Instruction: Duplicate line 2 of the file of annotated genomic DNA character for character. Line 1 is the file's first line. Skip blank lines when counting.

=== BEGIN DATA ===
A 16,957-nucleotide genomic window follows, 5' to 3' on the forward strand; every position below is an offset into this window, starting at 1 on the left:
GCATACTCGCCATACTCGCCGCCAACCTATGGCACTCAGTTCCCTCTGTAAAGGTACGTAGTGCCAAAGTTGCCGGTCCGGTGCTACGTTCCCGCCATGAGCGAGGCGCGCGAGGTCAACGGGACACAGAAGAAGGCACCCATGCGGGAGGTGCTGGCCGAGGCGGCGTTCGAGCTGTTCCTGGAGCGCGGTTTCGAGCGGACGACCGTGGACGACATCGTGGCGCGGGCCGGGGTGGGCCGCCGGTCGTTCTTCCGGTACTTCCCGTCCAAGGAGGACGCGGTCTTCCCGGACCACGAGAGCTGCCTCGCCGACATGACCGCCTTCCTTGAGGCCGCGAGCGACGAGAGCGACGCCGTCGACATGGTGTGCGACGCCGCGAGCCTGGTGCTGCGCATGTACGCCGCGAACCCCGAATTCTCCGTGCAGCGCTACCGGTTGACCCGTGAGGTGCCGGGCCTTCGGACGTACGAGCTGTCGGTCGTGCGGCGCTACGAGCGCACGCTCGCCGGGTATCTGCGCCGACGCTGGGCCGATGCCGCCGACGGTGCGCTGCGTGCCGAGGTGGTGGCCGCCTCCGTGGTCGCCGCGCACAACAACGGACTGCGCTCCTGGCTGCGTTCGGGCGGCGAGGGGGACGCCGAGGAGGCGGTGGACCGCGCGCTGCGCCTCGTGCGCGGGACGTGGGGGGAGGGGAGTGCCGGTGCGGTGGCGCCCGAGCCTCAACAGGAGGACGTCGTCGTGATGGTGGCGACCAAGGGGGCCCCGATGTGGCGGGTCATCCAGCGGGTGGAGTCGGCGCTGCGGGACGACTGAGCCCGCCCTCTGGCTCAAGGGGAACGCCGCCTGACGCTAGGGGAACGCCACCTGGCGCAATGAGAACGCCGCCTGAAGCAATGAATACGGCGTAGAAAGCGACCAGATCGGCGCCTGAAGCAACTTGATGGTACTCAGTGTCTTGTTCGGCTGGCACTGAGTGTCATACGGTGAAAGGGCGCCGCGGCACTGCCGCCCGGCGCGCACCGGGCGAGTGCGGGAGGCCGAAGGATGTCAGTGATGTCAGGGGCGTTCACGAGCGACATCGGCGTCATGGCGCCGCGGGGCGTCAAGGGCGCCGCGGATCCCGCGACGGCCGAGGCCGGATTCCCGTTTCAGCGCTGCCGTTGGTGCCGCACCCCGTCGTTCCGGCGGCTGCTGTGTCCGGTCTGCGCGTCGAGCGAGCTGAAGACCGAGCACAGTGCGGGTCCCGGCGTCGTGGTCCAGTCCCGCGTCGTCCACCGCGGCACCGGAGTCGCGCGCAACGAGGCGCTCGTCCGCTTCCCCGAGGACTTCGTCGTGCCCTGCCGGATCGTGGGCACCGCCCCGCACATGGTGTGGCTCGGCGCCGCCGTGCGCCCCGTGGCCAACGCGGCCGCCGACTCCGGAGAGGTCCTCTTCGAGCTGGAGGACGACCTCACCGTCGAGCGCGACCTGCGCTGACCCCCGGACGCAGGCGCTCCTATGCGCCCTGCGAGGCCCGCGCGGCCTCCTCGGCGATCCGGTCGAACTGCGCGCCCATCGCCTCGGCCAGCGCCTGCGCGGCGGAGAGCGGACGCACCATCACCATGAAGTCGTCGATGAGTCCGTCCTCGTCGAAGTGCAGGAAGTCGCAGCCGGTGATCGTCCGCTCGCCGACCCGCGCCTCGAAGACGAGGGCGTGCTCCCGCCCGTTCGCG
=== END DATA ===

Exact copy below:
GCATACTCGCCATACTCGCCGCCAACCTATGGCACTCAGTTCCCTCTGTAAAGGTACGTAGTGCCAAAGTTGCCGGTCCGGTGCTACGTTCCCGCCATGAGCGAGGCGCGCGAGGTCAACGGGACACAGAAGAAGGCACCCATGCGGGAGGTGCTGGCCGAGGCGGCGTTCGAGCTGTTCCTGGAGCGCGGTTTCGAGCGGACGACCGTGGACGACATCGTGGCGCGGGCCGGGGTGGGCCGCCGGTCGTTCTTCCGGTACTTCCCGTCCAAGGAGGACGCGGTCTTCCCGGACCACGAGAGCTGCCTCGCCGACATGACCGCCTTCCTTGAGGCCGCGAGCGACGAGAGCGACGCCGTCGACATGGTGTGCGACGCCGCGAGCCTGGTGCTGCGCATGTACGCCGCGAACCCCGAATTCTCCGTGCAGCGCTACCGGTTGACCCGTGAGGTGCCGGGCCTTCGGACGTACGAGCTGTCGGTCGTGCGGCGCTACGAGCGCACGCTCGCCGGGTATCTGCGCCGACGCTGGGCCGATGCCGCCGACGGTGCGCTGCGTGCCGAGGTGGTGGCCGCCTCCGTGGTCGCCGCGCACAACAACGGACTGCGCTCCTGGCTGCGTTCGGGCGGCGAGGGGGACGCCGAGGAGGCGGTGGACCGCGCGCTGCGCCTCGTGCGCGGGACGTGGGGGGAGGGGAGTGCCGGTGCGGTGGCGCCCGAGCCTCAACAGGAGGACGTCGTCGTGATGGTGGCGACCAAGGGGGCCCCGATGTGGCGGGTCATCCAGCGGGTGGAGTCGGCGCTGCGGGACGACTGAGCCCGCCCTCTGGCTCAAGGGGAACGCCGCCTGACGCTAGGGGAACGCCACCTGGCGCAATGAGAACGCCGCCTGAAGCAATGAATACGGCGTAGAAAGCGACCAGATCGGCGCCTGAAGCAACTTGATGGTACTCAGTGTCTTGTTCGGCTGGCACTGAGTGTCATACGGTGAAAGGGCGCCGCGGCACTGCCGCCCGGCGCGCACCGGGCGAGTGCGGGAGGCCGAAGGATGTCAGTGATGTCAGGGGCGTTCACGAGCGACATCGGCGTCATGGCGCCGCGGGGCGTCAAGGGCGCCGCGGATCCCGCGACGGCCGAGGCCGGATTCCCGTTTCAGCGCTGCCGTTGGTGCCGCACCCCGTCGTTCCGGCGGCTGCTGTGTCCGGTCTGCGCGTCGAGCGAGCTGAAGACCGAGCACAGTGCGGGTCCCGGCGTCGTGGTCCAGTCCCGCGTCGTCCACCGCGGCACCGGAGTCGCGCGCAACGAGGCGCTCGTCCGCTTCCCCGAGGACTTCGTCGTGCCCTGCCGGATCGTGGGCACCGCCCCGCACATGGTGTGGCTCGGCGCCGCCGTGCGCCCCGTGGCCAACGCGGCCGCCGACTCCGGAGAGGTCCTCTTCGAGCTGGAGGACGACCTCACCGTCGAGCGCGACCTGCGCTGACCCCCGGACGCAGGCGCTCCTATGCGCCCTGCGAGGCCCGCGCGGCCTCCTCGGCGATCCGGTCGAACTGCGCGCCCATCGCCTCGGCCAGCGCCTGCGCGGCGGAGAGCGGACGCACCATCACCATGAAGTCGTCGATGAGTCCGTCCTCGTCGAAGTGCAGGAAGTCGCAGCCGGTGATCGTCCGCTCGCCGACCCGCGCCTCGAAGACGAGGGCGTGCTCCCGCCCGTTCGCG